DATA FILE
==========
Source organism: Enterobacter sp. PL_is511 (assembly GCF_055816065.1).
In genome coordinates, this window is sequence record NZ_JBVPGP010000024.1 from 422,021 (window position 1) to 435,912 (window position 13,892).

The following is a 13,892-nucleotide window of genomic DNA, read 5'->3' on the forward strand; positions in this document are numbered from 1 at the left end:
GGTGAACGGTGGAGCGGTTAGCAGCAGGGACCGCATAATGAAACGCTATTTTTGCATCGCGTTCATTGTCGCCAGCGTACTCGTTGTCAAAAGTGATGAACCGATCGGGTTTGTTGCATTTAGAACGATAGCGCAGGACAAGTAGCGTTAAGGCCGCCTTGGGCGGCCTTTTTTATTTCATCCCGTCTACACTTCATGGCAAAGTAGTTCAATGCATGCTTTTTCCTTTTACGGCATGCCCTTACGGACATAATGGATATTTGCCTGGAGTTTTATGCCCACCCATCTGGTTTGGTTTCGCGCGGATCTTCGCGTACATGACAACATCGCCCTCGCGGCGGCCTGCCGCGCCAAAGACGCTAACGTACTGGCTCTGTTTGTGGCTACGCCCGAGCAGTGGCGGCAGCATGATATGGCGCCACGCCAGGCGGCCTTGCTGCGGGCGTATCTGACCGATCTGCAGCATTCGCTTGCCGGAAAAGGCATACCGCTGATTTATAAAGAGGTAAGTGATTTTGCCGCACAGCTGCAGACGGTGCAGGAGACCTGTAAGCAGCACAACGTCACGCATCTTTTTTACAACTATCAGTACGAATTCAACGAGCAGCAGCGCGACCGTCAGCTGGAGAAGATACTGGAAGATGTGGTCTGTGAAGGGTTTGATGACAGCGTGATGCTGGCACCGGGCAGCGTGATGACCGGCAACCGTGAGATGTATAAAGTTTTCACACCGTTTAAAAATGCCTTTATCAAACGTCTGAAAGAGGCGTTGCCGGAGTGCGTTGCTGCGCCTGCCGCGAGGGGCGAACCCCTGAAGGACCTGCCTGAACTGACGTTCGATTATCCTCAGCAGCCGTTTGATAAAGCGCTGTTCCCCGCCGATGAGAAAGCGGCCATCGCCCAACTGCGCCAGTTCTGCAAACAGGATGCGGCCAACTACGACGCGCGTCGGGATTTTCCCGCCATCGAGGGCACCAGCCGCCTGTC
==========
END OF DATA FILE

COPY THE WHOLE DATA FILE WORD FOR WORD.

Source organism: Enterobacter sp. PL_is511 (assembly GCF_055816065.1).
In genome coordinates, this window is sequence record NZ_JBVPGP010000024.1 from 422,021 (window position 1) to 435,912 (window position 13,892).

The following is a 13,892-nucleotide window of genomic DNA, read 5'->3' on the forward strand; positions in this document are numbered from 1 at the left end:
GGTGAACGGTGGAGCGGTTAGCAGCAGGGACCGCATAATGAAACGCTATTTTTGCATCGCGTTCATTGTCGCCAGCGTACTCGTTGTCAAAAGTGATGAACCGATCGGGTTTGTTGCATTTAGAACGATAGCGCAGGACAAGTAGCGTTAAGGCCGCCTTGGGCGGCCTTTTTTATTTCATCCCGTCTACACTTCATGGCAAAGTAGTTCAATGCATGCTTTTTCCTTTTACGGCATGCCCTTACGGACATAATGGATATTTGCCTGGAGTTTTATGCCCACCCATCTGGTTTGGTTTCGCGCGGATCTTCGCGTACATGACAACATCGCCCTCGCGGCGGCCTGCCGCGCCAAAGACGCTAACGTACTGGCTCTGTTTGTGGCTACGCCCGAGCAGTGGCGGCAGCATGATATGGCGCCACGCCAGGCGGCCTTGCTGCGGGCGTATCTGACCGATCTGCAGCATTCGCTTGCCGGAAAAGGCATACCGCTGATTTATAAAGAGGTAAGTGATTTTGCCGCACAGCTGCAGACGGTGCAGGAGACCTGTAAGCAGCACAACGTCACGCATCTTTTTTACAACTATCAGTACGAATTCAACGAGCAGCAGCGCGACCGTCAGCTGGAGAAGATACTGGAAGATGTGGTCTGTGAAGGGTTTGATGACAGCGTGATGCTGGCACCGGGCAGCGTGATGACCGGCAACCGTGAGATGTATAAAGTTTTCACACCGTTTAAAAATGCCTTTATCAAACGTCTGAAAGAGGCGTTGCCGGAGTGCGTTGCTGCGCCTGCCGCGAGGGGCGAACCCCTGAAGGACCTGCCTGAACTGACGTTCGATTATCCTCAGCAGCCGTTTGATAAAGCGCTGTTCCCCGCCGATGAGAAAGCGGCCATCGCCCAACTGCGCCAGTTCTGCAAACAGGATGCGGCCAACTACGACGCGCGTCGGGATTTTCCCGCCATCGAGGGCACCAGCCGCCTGTC